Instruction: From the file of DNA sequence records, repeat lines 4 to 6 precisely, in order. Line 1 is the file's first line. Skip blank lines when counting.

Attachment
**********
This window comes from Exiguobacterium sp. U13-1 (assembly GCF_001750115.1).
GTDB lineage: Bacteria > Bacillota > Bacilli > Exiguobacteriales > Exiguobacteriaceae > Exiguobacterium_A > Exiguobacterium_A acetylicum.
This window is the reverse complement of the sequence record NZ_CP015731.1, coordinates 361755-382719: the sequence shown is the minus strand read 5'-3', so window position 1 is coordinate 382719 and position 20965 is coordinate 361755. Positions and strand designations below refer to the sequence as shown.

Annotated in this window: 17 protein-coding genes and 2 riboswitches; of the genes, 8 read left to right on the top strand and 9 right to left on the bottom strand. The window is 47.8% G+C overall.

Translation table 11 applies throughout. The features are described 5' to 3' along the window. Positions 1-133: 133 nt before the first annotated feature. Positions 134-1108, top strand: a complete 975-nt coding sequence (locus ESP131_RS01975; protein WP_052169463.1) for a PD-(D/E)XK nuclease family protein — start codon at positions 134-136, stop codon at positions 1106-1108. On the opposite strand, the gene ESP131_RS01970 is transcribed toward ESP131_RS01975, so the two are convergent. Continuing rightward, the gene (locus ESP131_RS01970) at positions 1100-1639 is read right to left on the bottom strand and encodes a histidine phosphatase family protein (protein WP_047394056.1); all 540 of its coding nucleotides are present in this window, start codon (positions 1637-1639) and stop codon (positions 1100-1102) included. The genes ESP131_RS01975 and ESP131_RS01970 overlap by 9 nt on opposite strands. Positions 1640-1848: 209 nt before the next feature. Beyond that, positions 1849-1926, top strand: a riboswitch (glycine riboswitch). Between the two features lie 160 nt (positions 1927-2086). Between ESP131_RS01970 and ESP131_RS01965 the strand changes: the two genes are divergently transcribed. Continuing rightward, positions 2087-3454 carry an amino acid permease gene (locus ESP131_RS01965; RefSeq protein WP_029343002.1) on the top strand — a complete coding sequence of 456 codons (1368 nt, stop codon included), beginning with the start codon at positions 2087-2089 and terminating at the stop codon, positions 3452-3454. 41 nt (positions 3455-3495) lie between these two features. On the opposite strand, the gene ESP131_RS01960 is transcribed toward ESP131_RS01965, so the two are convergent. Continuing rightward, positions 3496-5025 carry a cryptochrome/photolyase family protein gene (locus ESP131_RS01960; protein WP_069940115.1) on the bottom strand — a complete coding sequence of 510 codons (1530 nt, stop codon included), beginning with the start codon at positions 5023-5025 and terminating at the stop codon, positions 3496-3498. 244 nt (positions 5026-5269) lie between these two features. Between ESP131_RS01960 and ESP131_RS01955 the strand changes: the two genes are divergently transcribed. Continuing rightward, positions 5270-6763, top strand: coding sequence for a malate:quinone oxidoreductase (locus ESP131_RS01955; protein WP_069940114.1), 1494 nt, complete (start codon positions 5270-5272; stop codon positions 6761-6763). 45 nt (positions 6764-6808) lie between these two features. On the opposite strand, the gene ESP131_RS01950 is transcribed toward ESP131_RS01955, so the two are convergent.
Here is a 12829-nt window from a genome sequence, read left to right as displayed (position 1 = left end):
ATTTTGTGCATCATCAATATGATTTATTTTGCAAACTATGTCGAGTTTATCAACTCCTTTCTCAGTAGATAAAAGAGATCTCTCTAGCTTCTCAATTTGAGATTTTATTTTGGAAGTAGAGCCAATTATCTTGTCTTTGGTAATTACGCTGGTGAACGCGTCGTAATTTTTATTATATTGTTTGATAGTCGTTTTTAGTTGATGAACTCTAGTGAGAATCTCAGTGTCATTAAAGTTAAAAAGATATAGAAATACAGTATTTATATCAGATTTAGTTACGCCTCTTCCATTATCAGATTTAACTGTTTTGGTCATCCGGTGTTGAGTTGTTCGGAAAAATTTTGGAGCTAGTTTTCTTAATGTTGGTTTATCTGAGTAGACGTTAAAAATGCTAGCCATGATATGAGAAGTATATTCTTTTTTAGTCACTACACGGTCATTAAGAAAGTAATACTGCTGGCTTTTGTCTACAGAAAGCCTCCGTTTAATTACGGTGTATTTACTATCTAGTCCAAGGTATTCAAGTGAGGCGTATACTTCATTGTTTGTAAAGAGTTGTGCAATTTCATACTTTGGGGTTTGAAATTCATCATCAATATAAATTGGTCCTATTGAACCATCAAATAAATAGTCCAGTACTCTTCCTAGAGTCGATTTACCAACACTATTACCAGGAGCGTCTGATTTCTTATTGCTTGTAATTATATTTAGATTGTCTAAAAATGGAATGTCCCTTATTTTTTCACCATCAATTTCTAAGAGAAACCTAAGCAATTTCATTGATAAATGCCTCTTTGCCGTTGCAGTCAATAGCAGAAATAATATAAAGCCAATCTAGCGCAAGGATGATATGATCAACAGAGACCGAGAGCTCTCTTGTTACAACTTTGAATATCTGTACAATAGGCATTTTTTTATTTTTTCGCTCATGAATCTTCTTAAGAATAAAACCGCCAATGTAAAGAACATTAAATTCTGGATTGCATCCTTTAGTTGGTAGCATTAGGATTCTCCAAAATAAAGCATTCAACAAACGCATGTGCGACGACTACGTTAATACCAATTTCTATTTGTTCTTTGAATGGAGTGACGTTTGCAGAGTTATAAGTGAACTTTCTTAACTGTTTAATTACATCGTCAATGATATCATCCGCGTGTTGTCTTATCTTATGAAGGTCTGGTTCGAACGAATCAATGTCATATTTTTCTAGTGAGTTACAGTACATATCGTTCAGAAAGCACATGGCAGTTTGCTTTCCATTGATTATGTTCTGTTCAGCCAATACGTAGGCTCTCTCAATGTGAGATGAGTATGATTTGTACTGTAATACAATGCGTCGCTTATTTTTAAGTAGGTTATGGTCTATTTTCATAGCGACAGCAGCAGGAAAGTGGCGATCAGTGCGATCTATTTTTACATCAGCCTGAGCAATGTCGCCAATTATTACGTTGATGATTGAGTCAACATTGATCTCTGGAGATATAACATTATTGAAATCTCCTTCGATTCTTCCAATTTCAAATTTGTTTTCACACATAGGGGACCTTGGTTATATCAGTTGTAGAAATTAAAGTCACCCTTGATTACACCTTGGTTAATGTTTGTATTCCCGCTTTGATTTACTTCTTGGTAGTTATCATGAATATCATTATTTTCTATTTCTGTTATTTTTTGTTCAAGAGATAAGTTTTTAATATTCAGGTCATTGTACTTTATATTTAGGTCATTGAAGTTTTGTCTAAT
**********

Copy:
Annotated in this window: 17 protein-coding genes and 2 riboswitches; of the genes, 8 read left to right on the top strand and 9 right to left on the bottom strand. The window is 47.8% G+C overall.

Translation table 11 applies throughout. The features are described 5' to 3' along the window. Positions 1-133: 133 nt before the first annotated feature. Positions 134-1108, top strand: a complete 975-nt coding sequence (locus ESP131_RS01975; protein WP_052169463.1) for a PD-(D/E)XK nuclease family protein — start codon at positions 134-136, stop codon at positions 1106-1108. On the opposite strand, the gene ESP131_RS01970 is transcribed toward ESP131_RS01975, so the two are convergent. Continuing rightward, the gene (locus ESP131_RS01970) at positions 1100-1639 is read right to left on the bottom strand and encodes a histidine phosphatase family protein (protein WP_047394056.1); all 540 of its coding nucleotides are present in this window, start codon (positions 1637-1639) and stop codon (positions 1100-1102) included. The genes ESP131_RS01975 and ESP131_RS01970 overlap by 9 nt on opposite strands. Positions 1640-1848: 209 nt before the next feature. Beyond that, positions 1849-1926, top strand: a riboswitch (glycine riboswitch). Between the two features lie 160 nt (positions 1927-2086). Between ESP131_RS01970 and ESP131_RS01965 the strand changes: the two genes are divergently transcribed. Continuing rightward, positions 2087-3454 carry an amino acid permease gene (locus ESP131_RS01965; RefSeq protein WP_029343002.1) on the top strand — a complete coding sequence of 456 codons (1368 nt, stop codon included), beginning with the start codon at positions 2087-2089 and terminating at the stop codon, positions 3452-3454. 41 nt (positions 3455-3495) lie between these two features. On the opposite strand, the gene ESP131_RS01960 is transcribed toward ESP131_RS01965, so the two are convergent. Continuing rightward, positions 3496-5025 carry a cryptochrome/photolyase family protein gene (locus ESP131_RS01960; protein WP_069940115.1) on the bottom strand — a complete coding sequence of 510 codons (1530 nt, stop codon included), beginning with the start codon at positions 5023-5025 and terminating at the stop codon, positions 3496-3498. 244 nt (positions 5026-5269) lie between these two features. Between ESP131_RS01960 and ESP131_RS01955 the strand changes: the two genes are divergently transcribed. Continuing rightward, positions 5270-6763, top strand: coding sequence for a malate:quinone oxidoreductase (locus ESP131_RS01955; protein WP_069940114.1), 1494 nt, complete (start codon positions 5270-5272; stop codon positions 6761-6763). 45 nt (positions 6764-6808) lie between these two features. On the opposite strand, the gene ESP131_RS01950 is transcribed toward ESP131_RS01955, so the two are convergent.
Here is a 12829-nt window from a genome sequence, read left to right as displayed (position 1 = left end):